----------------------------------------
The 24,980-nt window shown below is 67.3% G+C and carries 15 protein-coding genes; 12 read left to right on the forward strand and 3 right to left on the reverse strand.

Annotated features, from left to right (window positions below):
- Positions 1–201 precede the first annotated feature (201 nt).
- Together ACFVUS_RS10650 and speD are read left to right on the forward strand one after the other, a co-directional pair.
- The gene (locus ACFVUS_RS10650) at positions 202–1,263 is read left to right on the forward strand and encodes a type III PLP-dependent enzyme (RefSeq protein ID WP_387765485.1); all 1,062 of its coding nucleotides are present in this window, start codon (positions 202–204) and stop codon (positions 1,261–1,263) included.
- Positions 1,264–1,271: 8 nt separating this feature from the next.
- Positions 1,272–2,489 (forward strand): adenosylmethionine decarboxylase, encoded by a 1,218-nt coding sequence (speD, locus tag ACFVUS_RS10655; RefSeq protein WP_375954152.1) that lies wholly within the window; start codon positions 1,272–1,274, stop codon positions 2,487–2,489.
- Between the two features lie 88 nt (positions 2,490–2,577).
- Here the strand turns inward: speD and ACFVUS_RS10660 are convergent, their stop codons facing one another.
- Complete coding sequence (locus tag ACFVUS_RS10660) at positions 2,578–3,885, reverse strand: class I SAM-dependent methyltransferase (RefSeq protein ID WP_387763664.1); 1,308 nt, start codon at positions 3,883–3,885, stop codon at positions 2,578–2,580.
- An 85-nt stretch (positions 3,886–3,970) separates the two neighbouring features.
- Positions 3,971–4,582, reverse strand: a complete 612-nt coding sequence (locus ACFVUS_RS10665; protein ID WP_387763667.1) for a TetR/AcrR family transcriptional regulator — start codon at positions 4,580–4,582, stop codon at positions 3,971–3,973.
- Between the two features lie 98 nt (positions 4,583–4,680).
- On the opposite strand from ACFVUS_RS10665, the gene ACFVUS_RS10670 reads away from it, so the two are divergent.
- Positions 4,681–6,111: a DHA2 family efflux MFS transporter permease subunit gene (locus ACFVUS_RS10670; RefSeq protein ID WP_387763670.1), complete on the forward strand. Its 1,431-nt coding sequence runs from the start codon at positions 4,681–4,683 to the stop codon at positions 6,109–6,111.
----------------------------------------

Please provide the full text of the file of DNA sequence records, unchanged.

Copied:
The 24,980-nt window shown below is 67.3% G+C and carries 15 protein-coding genes; 12 read left to right on the forward strand and 3 right to left on the reverse strand.

Annotated features, from left to right (window positions below):
- Positions 1–201 precede the first annotated feature (201 nt).
- Together ACFVUS_RS10650 and speD are read left to right on the forward strand one after the other, a co-directional pair.
- The gene (locus ACFVUS_RS10650) at positions 202–1,263 is read left to right on the forward strand and encodes a type III PLP-dependent enzyme (RefSeq protein ID WP_387765485.1); all 1,062 of its coding nucleotides are present in this window, start codon (positions 202–204) and stop codon (positions 1,261–1,263) included.
- Positions 1,264–1,271: 8 nt separating this feature from the next.
- Positions 1,272–2,489 (forward strand): adenosylmethionine decarboxylase, encoded by a 1,218-nt coding sequence (speD, locus tag ACFVUS_RS10655; RefSeq protein WP_375954152.1) that lies wholly within the window; start codon positions 1,272–1,274, stop codon positions 2,487–2,489.
- Between the two features lie 88 nt (positions 2,490–2,577).
- Here the strand turns inward: speD and ACFVUS_RS10660 are convergent, their stop codons facing one another.
- Complete coding sequence (locus tag ACFVUS_RS10660) at positions 2,578–3,885, reverse strand: class I SAM-dependent methyltransferase (RefSeq protein ID WP_387763664.1); 1,308 nt, start codon at positions 3,883–3,885, stop codon at positions 2,578–2,580.
- An 85-nt stretch (positions 3,886–3,970) separates the two neighbouring features.
- Positions 3,971–4,582, reverse strand: a complete 612-nt coding sequence (locus ACFVUS_RS10665; protein ID WP_387763667.1) for a TetR/AcrR family transcriptional regulator — start codon at positions 4,580–4,582, stop codon at positions 3,971–3,973.
- Between the two features lie 98 nt (positions 4,583–4,680).
- On the opposite strand from ACFVUS_RS10665, the gene ACFVUS_RS10670 reads away from it, so the two are divergent.
- Positions 4,681–6,111: a DHA2 family efflux MFS transporter permease subunit gene (locus ACFVUS_RS10670; RefSeq protein ID WP_387763670.1), complete on the forward strand. Its 1,431-nt coding sequence runs from the start codon at positions 4,681–4,683 to the stop codon at positions 6,109–6,111.